Make your own free website on
The Seventh Year

You shall not pervert justice... Keep far from falsehood... Do not oppress a stranger: you know the feelings of a stranger; you yourselves were strangers in Egypt. You shall sow your land and gather its harvest for six years; in the seventh year you shall leave it fallow and abandon your rights to it. The poor of your people shall enjoy it, and what they leave shall be eaten by the wild animals. The same applies to your vines and olive trees. (Exodus 23:6, 7, 9-11)
When you enter the land which I am giving you, the land shall celebrate a Sabbath to G-d. You can sow your field for six years... But in the seventh year the earth shall have a Sabbath of rest for G-d... You shall not sow your field nor tend your vines... What grows during this Sabbath of the land shall be for you to enjoy.. together with your servants and laborers. And also the animals... in your land shall be able to eat its produce.
If you say, "What will we eat in the seventh year," I will command my blessing in the sixth year and it will produce sufficient for three years. (Leviticus 25:2-4, 6-7, 20-21)
At the end of seven years... every creditro shall relinquish all claims to money owed to him by his brother; a moratorium (Shemitta) has been declared byu G-d. (Deuteronomy 15:1-2)
An amazing law: In ancient times when Israel's main occupation was agriculture, this was certainly an amazing piece of legislation unparalleled in any other legislative system in history. The holiness of the land and its produse in the seventh year is expressed in three ways.
1. There may be no sowing or plowing, and other agricultural work is severely restricted.
2. The landowner must relinquish ownership for this year. Access must be given on an equal basis to all who wish to take the produce. The landowner may take home only that which is required for the needs of himself and his family. Wild animals too must be given access to the land, provided they do not damage the trees.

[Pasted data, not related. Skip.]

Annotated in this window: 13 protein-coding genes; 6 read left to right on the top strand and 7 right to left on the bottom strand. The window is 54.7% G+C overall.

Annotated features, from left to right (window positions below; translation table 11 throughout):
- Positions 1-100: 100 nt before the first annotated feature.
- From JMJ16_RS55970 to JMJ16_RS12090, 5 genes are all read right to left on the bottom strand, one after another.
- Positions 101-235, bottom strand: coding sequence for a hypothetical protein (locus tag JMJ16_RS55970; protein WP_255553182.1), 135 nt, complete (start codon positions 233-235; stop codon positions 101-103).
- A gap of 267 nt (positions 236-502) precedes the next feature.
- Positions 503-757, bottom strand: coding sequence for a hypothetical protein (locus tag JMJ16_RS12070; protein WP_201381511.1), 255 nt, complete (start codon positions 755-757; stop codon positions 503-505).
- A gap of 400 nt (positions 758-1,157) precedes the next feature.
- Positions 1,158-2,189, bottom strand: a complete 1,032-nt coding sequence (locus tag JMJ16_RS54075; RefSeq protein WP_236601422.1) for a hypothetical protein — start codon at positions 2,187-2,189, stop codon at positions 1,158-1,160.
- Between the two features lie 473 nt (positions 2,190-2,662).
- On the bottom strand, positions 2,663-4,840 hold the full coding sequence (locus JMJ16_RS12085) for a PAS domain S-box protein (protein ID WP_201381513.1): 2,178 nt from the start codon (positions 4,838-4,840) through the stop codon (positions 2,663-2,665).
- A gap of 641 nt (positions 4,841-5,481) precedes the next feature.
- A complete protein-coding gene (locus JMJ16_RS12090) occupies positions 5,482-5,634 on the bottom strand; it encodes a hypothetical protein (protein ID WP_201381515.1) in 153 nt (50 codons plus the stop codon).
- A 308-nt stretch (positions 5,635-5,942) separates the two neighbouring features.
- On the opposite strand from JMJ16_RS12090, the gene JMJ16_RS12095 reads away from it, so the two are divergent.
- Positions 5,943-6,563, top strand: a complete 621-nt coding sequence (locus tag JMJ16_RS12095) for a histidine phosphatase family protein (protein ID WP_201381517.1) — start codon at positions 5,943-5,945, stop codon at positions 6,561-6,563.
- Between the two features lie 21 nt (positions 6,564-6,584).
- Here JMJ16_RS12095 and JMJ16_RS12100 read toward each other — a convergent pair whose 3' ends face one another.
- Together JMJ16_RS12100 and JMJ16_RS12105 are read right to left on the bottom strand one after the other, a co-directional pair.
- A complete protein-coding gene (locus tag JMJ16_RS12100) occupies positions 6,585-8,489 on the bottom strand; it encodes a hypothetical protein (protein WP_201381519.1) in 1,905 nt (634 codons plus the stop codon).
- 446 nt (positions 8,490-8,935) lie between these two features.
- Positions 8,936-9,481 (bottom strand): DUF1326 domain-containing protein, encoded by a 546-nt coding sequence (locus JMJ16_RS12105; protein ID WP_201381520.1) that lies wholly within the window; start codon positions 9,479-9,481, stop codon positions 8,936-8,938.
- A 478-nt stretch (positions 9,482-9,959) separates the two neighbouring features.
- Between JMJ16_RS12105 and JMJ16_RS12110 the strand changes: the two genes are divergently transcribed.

3. The produce may be used for normal enjoyment only. It may not be used for medicinal or industrial purposes, nor may it be stored for trade or destroyed.
True heroism is shown by the landowner who is prepared to see his land lie fallow for a whole year and to stand in line with his laborer for a share in the produce. Heroism - and absolute faith in G-d and loyalty to His word.
By these laws G-d wants to give us a year-long practical lesson, once every seven years, to help us realize that "the earth and its fullness belong to G-d," and we are only His tenants. Our "ownership" is conditional on our using the earth for His goals, not our selfish ones. It is clear, therefore, why the Torah associates these laws with justice to the poor and consideration for the stranger. We are all "strangers" in G-d's world. The insistence that the animals of the wild are to be given access together with human beings emphasizes the importance of every species in the ecological scheme. It also reminds us of the need to have consideration for animals, too, of which we had several examples in this book.
The Essence of Holiness - The fact that the "holiness" of the seventh year requires that it be enjoyed in the normal way, that is, by eating and drinking, and not sold for profit, tells us a great deal about the Torah's concept of holiness. The enjoyment of G-d's bounty in a spirit of thanksgiving and with the underprivileged seated as friends around the table - in the eyes of the Torah this is the essence of holiness.
Shevi'it today -
Jewish agriculture in Eretz Yisroel was virtually in abeyance for well over a thousand years, and the full observance of these laws was only a memory. With the revival of Jewish agriculture in modern times and the founding of agricultural settlements by Torah observant Jews, the full observance of shevi'it again became a practical possibility. There is a small but growing band of stalwarts who sacrifice much to keep these laws to the letter. With every seventh year that has passed since the founding of the State, more and more agricultureal settlements observe these laws and increasing numbers of individuals are careful to buy only such products as sare guaranteed permitted during theyear. They already form a significant part of the consumer market.
50,000 Orange Trees -
Komemiut in the northern Negev is a religious settlement which decided from the first to observe the "Laws of the Land" and particularly the laws of the Seventh Year, in all their ramifications. In the early years of the state, the Ministry of Agriculture offered to provide an orchard of 50,000 orange saplings to every settlement capable of tending them. Komemiut qualified and this acquisition would make an enormous difference to their struggling settlement. However, the following year was shevi'it and the contract specified that the saplings would have to be nurtured every year. The halacha, according to the Rabbi of the moshav, Rabbi Mendelson, was laid down more than 1700 years previously and states that certain of these operations are not essential to the life of the trees and are not permitted during shevi'it. The minister of agriculture was impressed by the Rabbi's sincerity, so the contract clause requiring breaking the halacha were deleted. To the amazement of all except the Rabbi, the orchard flourished, and indeed turned out to be the best of all the eleven orchards that had been planted at the same time. The miracle of shevi'it still works today.

- from Masterplan by Rabbi Aryeh Carmell pg 257

back to home page: